See that? Still standing. He’s Elton John! (play clip) And he gets asked the question yet again and denies it yet again, with that same NEGATE THE I AM formula as before. Not only is he denying who he is but it’s pretty clear he is denying who Jesus is. And I love the way the question gets asked: “You aren’t . . . are you?” Almost giving Peter an easy opt to deny self and deny Savior. These days it’s so similar & you might get asked this way: You don’t really believe the bible, do you? You don’t really believe Jesus is different from other religious figures, do you? You don’t really believe your body is a temple of the HS, do you? You don’t really believe in hell, do you?
And then comes Round Three, when a relative of Malchus, whose ear Peter had cut off in 18:10 (I wanted to work that story into Movementum but couldn’t figure out how!), asks in 18:26:
26 One of the high priest’s servants, a relative of the man whose ear Peter had cut off, challenged him, “Didn’t I see you with him in the garden?”
And the third denial followed by the fulfillment of Jesus’ prophecy in 18:27:
27 Again Peter denied it, and at that moment a rooster began to crow.
And – legend or not, gossip or not – that tale & that failure haunted and hunted Peter the rest of his life. The Rock wasn’t so steady when the crisis hit. And maybe, just maybe, the early church leaders took the opportunity rub salt in that wound (no doubt in Jesus’ name!) by crowing when he walked by. Or maybe not. Either way, this denial was a central story in the early church and in Peter’s life because it is in all four gospels in all its vivid, gory detail. (BTW, this separates Xnty from other faiths – we present our heroes as fully rounded characters, full of features AND flaws.)
But there is an incredible pattern in the story that makes its point all the more compelling. It involves the subtlety of the language and, again, it’s not accidental because John – like Mt, Mk, and Lk before him – is a genius. In 18:15, Peter abdicates his normally active role and waits outside. In 18:16 he’s there waiting. In 18:18, he is standing, not moving. In 18:25 he is STILL STANDING, still warming himself. And in between those two scenes is Jesus’ being interrogated where he stands up and denies nothing while Peter stands still and denies everything! Again, not by accident! And so I contrast standing still Peter with standing up Jesus, I contrast Peter here with every other reference to him in the NT where he is like a perpetual motion machine, opening his mouth, moving his feet, walking on water, leading his posse, and the implication is clear for us: When you stop moving, you start denying. When it comes to your living relationship with Jesus Christ, if you stop progressing, you start dying. When you stop advancing you start failing. When you become satisfied with standing still you will run yourself over. John is so brilliant – he shows us by the lack of motion surrounding the fall, that When you stop moving, you start denying.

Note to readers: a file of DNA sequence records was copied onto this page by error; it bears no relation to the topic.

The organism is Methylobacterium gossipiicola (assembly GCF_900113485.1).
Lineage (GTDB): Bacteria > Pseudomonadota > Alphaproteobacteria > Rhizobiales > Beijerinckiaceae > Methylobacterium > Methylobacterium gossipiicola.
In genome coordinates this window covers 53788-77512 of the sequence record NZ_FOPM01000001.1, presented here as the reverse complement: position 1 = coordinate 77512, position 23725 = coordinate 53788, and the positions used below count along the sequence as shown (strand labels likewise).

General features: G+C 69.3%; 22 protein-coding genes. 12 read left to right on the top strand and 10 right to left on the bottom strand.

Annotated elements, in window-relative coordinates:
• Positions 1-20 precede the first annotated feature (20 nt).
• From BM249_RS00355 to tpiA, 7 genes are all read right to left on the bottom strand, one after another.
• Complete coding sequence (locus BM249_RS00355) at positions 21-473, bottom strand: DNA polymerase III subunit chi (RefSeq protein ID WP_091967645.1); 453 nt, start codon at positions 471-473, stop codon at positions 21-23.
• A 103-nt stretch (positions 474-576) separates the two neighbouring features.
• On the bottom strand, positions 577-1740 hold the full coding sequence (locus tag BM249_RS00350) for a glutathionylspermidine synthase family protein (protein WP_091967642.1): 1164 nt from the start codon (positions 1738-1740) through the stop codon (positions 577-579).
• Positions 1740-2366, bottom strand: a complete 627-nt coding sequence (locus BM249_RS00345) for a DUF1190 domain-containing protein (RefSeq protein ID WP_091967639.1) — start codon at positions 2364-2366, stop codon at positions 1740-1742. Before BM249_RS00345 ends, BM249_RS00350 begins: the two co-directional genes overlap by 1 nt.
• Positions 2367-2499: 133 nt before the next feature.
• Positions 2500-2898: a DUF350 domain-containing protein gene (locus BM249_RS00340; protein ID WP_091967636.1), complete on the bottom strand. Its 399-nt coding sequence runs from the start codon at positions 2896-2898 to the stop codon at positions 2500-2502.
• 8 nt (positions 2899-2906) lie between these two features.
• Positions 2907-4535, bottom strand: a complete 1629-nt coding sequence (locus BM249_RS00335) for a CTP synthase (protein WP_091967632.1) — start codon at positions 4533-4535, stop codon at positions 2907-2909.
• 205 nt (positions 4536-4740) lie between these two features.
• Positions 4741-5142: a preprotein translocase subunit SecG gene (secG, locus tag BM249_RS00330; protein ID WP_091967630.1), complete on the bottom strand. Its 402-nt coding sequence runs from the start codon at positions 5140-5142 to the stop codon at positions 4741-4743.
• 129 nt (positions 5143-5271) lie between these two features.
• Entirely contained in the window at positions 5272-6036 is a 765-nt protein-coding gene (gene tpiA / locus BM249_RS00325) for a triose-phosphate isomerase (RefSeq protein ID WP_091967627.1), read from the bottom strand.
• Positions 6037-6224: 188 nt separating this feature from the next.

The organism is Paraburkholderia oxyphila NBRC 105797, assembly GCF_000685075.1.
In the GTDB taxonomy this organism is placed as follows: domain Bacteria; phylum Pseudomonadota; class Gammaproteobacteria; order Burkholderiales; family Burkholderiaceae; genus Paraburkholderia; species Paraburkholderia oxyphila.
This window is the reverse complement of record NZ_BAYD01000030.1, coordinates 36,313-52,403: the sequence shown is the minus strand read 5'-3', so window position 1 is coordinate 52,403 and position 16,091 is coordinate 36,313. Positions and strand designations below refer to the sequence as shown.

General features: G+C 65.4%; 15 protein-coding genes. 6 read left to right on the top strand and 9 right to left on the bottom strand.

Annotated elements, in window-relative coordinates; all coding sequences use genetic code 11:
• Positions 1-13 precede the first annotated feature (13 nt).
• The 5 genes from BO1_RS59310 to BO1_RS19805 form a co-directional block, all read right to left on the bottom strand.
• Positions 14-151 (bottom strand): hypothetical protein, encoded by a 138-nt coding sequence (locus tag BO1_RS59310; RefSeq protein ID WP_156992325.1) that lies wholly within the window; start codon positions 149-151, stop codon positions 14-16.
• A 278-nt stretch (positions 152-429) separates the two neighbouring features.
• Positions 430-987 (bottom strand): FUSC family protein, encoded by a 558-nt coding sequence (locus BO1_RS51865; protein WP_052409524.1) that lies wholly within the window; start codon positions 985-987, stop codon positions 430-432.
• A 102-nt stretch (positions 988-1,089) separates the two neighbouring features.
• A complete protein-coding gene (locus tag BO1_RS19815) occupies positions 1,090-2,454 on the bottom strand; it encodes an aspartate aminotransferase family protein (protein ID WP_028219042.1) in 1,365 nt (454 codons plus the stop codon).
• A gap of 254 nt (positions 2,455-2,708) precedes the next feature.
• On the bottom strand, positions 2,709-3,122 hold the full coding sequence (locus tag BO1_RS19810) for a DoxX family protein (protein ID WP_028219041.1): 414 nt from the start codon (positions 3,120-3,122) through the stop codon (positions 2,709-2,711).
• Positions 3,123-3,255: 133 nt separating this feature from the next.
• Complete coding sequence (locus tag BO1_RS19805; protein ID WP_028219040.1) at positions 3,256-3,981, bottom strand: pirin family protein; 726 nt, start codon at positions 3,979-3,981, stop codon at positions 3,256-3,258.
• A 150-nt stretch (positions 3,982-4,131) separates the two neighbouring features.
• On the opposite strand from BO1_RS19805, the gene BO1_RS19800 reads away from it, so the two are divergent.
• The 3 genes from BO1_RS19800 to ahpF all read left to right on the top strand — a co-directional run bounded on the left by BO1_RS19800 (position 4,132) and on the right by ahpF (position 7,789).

Think of how true this is in life. A friend told me about an outdoor wedding in the swamps of south Georgia on a 100 degree day back in June. The air was still and deadly. You’ve been in that oppression where it just feels the air has stopped moving and has started sinking all over you. Or stagnant, standing water (AV). You wanna go swimming in that? No thanks! What is standing water like that good for? Nothing but attracting mosquitos. Or do you know what happens if a shark ever stops moving? It dies! Suffocates! It has to be moving to breathe! Even more important to them than attacking ppl of the NC coast in the summer of ’15! They have to move to live.
And it is the same with you and with me. If we stop learning, if we stop growing, if we ever say “I’ve come as close to Jesus as I want to; I’ve invested enough of myself as I’m going to” … then death and denial are just the next step. You’re never more vulnerable than when you are stationary. Complacency precedes compromise. And here’s the thing: when I talk about stop moving & start denying, it’s not only God you’ll deny. Because I doubt if many of you will be asked a question as overtly as Peter was and I know you won’t be asked it in the midst of such historic circumstances. No, the denial goes deeper than that.